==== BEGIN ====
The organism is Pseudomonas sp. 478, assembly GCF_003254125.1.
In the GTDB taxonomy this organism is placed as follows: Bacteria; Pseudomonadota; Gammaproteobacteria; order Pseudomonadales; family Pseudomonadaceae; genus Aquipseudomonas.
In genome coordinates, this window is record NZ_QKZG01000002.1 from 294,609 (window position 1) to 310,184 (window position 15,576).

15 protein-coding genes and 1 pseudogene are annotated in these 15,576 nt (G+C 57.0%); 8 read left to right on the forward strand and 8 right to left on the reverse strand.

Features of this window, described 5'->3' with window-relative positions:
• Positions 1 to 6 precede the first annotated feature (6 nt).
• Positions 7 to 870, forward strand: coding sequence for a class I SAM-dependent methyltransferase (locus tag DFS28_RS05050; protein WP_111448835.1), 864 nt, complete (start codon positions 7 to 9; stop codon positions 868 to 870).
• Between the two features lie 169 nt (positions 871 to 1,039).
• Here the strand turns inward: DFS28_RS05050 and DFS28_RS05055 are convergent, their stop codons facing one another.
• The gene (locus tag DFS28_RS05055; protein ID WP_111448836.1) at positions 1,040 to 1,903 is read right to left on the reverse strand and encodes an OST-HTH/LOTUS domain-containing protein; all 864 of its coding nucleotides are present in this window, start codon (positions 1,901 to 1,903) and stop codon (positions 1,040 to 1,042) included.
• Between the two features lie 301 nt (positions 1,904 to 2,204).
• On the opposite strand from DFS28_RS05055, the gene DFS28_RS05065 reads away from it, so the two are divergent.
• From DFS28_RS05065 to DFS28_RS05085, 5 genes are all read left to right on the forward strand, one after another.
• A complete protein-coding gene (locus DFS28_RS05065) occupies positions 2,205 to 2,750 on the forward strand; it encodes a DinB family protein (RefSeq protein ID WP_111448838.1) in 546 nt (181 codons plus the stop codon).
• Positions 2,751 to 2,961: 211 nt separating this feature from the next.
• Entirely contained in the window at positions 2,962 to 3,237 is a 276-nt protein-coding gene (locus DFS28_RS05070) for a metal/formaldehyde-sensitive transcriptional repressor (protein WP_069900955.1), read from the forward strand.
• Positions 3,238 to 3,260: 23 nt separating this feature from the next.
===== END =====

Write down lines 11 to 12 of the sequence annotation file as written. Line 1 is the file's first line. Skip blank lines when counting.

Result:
• Between the two features lie 301 nt (positions 1,904 to 2,204).
• On the opposite strand from DFS28_RS05055, the gene DFS28_RS05065 reads away from it, so the two are divergent.